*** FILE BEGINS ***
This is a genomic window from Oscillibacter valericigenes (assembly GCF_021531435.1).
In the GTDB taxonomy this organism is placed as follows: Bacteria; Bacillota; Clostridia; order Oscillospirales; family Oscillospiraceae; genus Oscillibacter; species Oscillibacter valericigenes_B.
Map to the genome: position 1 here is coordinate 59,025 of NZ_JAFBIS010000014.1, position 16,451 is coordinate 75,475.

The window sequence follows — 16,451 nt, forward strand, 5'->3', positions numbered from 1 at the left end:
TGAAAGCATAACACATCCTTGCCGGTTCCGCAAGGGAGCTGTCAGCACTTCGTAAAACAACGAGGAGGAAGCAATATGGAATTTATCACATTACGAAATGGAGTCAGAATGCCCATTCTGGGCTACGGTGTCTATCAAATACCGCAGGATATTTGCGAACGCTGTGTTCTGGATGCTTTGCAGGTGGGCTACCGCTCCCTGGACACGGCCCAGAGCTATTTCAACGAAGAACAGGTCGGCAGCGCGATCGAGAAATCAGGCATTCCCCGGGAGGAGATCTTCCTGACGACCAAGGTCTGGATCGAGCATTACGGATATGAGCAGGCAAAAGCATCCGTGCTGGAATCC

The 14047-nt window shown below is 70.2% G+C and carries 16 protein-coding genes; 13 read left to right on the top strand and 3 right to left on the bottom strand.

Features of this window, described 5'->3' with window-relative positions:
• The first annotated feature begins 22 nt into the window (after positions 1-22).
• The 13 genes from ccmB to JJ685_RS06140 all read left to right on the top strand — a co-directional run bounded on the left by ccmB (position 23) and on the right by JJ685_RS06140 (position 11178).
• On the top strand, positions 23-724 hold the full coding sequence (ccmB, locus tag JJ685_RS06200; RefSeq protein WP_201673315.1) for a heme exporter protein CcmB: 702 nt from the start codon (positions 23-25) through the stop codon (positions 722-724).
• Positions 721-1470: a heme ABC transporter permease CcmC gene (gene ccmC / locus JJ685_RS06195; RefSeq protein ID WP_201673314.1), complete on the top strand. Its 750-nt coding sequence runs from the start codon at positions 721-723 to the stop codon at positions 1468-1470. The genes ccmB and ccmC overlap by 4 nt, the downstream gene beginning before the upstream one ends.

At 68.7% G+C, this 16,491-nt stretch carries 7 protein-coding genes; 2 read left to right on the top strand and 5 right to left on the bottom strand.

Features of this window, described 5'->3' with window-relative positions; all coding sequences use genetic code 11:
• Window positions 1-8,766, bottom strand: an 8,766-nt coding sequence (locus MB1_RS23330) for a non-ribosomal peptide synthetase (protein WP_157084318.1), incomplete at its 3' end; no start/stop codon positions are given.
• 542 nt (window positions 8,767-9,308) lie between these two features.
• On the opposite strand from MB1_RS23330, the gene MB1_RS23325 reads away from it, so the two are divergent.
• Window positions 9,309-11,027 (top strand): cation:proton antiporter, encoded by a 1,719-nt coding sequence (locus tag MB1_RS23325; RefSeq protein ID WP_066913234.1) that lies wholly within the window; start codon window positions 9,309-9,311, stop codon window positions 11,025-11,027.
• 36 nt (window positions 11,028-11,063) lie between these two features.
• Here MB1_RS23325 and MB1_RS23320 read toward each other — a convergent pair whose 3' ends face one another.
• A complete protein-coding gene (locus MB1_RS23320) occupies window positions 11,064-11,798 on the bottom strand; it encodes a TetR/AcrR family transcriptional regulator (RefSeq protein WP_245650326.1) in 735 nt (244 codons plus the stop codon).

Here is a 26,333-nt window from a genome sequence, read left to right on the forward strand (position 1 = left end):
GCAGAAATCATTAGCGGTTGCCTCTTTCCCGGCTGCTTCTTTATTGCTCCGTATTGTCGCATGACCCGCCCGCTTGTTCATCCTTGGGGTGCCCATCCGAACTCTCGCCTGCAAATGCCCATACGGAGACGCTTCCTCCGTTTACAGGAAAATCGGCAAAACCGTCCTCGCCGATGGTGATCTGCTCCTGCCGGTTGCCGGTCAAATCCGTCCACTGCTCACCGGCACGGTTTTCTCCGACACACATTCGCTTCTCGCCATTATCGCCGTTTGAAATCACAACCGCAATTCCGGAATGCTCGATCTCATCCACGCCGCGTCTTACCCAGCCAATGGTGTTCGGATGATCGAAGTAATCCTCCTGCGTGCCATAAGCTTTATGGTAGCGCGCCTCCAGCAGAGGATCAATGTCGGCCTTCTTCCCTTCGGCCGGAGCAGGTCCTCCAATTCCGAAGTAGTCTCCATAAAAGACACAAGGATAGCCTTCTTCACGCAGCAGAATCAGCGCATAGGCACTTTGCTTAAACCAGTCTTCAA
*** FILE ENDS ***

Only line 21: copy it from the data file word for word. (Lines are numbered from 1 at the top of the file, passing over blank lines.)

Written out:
Here is a 26,333-nt window from a genome sequence, read left to right on the forward strand (position 1 = left end):